IN Jedburgh a few days ago, I noticed a brightly coloured gypsy caravan parked by the roadside, overlooking the house where Mary Queen of Scots was said to have stayed. Beside it stood a horse and two dogs, lolling in the sun. The caravan looked a little lonely, as if it had got the date wrong, and turned up in the Borders a week early.

Today, July 18, is the traditional date of the St Boswell’s Fair, a calendar fixture for the travelling community since the 1600s. Originally a sheep fair, it gradually became better known for horses, selling them in their hundreds. The fair moved to the green on St Boswell’s in the mid 18th century, which has since become its home.

People flocked to the market from far beyond the county, some arriving on foot and hoping to depart on horseback.

When the Ettrick Shepherd, James Hogg, was invited to the Coronation of George IV, he turned down the offer because it would have meant missing the fair. Surely his sensible priorities are reason enough to return to his books?

St Boswell’s, which is ten miles north of Jedburgh, is one of the prettiest villages within easy reach of Hoolet. Its green, where the fair takes place, is said to be the largest in Scotland, and is tailor-made for cricket.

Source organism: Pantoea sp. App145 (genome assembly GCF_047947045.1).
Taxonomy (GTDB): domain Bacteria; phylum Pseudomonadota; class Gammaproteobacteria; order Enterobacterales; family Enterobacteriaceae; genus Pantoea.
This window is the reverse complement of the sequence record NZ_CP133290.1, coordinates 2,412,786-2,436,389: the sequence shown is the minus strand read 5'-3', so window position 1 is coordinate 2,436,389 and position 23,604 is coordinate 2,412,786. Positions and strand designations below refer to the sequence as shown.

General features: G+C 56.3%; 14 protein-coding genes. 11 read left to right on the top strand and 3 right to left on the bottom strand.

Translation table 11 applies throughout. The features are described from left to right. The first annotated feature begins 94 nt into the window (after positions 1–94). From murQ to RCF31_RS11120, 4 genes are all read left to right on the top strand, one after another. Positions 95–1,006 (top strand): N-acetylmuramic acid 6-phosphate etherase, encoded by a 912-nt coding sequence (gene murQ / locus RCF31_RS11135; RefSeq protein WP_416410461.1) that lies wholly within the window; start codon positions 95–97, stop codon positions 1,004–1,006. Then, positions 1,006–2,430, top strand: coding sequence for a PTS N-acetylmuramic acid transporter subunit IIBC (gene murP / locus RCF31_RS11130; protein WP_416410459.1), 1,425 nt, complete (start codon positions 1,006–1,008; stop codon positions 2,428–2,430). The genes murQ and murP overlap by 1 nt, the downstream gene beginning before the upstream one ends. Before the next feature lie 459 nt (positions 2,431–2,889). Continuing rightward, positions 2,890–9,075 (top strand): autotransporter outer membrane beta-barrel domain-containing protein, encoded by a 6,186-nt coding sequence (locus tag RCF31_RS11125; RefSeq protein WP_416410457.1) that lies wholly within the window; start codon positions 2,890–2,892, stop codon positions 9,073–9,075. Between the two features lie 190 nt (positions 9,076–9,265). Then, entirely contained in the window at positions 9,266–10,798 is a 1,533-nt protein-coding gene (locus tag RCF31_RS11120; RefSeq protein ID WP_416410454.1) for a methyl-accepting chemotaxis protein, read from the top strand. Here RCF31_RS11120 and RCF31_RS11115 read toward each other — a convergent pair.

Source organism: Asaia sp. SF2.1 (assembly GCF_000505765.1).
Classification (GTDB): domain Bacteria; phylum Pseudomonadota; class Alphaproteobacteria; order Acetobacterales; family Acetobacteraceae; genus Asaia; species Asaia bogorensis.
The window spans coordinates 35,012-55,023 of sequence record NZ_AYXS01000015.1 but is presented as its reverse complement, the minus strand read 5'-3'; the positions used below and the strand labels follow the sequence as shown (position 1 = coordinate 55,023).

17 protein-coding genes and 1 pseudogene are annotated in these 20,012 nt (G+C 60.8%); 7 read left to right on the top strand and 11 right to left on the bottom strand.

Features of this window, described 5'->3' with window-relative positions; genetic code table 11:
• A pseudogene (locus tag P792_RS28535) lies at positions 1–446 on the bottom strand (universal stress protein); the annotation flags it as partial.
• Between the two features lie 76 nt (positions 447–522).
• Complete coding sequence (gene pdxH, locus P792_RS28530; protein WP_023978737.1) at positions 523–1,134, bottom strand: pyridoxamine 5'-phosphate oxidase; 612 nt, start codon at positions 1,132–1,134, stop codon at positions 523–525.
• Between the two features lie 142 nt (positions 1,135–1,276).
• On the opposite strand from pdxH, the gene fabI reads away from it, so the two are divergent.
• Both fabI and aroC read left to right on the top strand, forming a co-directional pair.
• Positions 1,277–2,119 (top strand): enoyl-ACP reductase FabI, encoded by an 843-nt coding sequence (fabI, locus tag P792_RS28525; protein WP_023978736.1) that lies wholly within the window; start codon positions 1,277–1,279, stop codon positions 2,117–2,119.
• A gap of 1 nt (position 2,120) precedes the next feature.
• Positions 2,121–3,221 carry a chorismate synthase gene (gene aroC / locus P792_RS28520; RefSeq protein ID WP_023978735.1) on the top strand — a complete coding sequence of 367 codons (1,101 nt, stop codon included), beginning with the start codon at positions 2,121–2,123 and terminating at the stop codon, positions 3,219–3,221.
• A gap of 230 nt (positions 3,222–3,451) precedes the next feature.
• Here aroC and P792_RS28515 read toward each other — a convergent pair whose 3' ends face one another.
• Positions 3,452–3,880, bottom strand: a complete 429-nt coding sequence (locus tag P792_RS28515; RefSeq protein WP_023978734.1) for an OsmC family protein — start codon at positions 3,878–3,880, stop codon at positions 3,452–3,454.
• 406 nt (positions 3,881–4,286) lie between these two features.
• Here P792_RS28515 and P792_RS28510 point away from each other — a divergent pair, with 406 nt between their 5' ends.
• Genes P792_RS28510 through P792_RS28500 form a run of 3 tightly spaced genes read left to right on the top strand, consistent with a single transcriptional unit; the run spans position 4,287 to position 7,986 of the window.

At one point, apparently, during the Victorian railway explosion, it almost became the site of a railway station. Thanks to the vocal and influential opposition by members of the Buccleuch Hunt, whose kennels were nearby, this idea was scrapped. Instead, the line was routed through Newtown, a couple of miles away, which, with the arrival of the station, was renamed Newtown St Boswells. 

READ MORE ROSEMARY: The great Scottish tourist invasion

That outcry was in 1849, and yet the other morning, as we watched a pack of hounds parade past our window, shepherded – if that’s the right word – by three men on bikes, it was as if we were still part of that older world. The dogs’ tails were high, and they moved as one, hogging the road. They were too fleet-footed to count, but Alan estimated there were about 60.